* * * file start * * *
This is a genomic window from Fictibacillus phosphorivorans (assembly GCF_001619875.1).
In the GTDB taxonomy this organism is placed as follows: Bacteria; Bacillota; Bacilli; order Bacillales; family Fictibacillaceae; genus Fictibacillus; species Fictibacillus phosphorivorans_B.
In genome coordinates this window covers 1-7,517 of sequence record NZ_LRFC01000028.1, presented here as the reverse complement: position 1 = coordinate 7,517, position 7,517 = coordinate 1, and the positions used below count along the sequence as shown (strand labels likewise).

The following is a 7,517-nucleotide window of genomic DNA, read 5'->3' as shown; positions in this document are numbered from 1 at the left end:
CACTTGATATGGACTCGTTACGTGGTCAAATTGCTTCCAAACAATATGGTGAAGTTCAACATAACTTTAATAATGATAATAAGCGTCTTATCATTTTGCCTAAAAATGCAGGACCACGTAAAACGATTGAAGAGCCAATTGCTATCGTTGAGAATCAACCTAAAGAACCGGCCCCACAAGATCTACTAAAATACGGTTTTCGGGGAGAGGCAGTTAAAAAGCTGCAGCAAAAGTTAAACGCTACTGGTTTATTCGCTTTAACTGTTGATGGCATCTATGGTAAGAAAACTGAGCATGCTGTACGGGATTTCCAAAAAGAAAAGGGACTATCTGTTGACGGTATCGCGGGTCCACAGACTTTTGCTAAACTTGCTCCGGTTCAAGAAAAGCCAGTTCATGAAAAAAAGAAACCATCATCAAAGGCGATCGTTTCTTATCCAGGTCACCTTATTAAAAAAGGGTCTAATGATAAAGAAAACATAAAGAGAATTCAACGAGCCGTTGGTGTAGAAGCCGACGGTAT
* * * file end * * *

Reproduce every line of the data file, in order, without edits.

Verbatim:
This is a genomic window from Fictibacillus phosphorivorans (assembly GCF_001619875.1).
In the GTDB taxonomy this organism is placed as follows: Bacteria; Bacillota; Bacilli; order Bacillales; family Fictibacillaceae; genus Fictibacillus; species Fictibacillus phosphorivorans_B.
In genome coordinates this window covers 1-7,517 of sequence record NZ_LRFC01000028.1, presented here as the reverse complement: position 1 = coordinate 7,517, position 7,517 = coordinate 1, and the positions used below count along the sequence as shown (strand labels likewise).

The following is a 7,517-nucleotide window of genomic DNA, read 5'->3' as shown; positions in this document are numbered from 1 at the left end:
CACTTGATATGGACTCGTTACGTGGTCAAATTGCTTCCAAACAATATGGTGAAGTTCAACATAACTTTAATAATGATAATAAGCGTCTTATCATTTTGCCTAAAAATGCAGGACCACGTAAAACGATTGAAGAGCCAATTGCTATCGTTGAGAATCAACCTAAAGAACCGGCCCCACAAGATCTACTAAAATACGGTTTTCGGGGAGAGGCAGTTAAAAAGCTGCAGCAAAAGTTAAACGCTACTGGTTTATTCGCTTTAACTGTTGATGGCATCTATGGTAAGAAAACTGAGCATGCTGTACGGGATTTCCAAAAAGAAAAGGGACTATCTGTTGACGGTATCGCGGGTCCACAGACTTTTGCTAAACTTGCTCCGGTTCAAGAAAAGCCAGTTCATGAAAAAAAGAAACCATCATCAAAGGCGATCGTTTCTTATCCAGGTCACCTTATTAAAAAAGGGTCTAATGATAAAGAAAACATAAAGAGAATTCAACGAGCCGTTGGTGTAGAAGCCGACGGTAT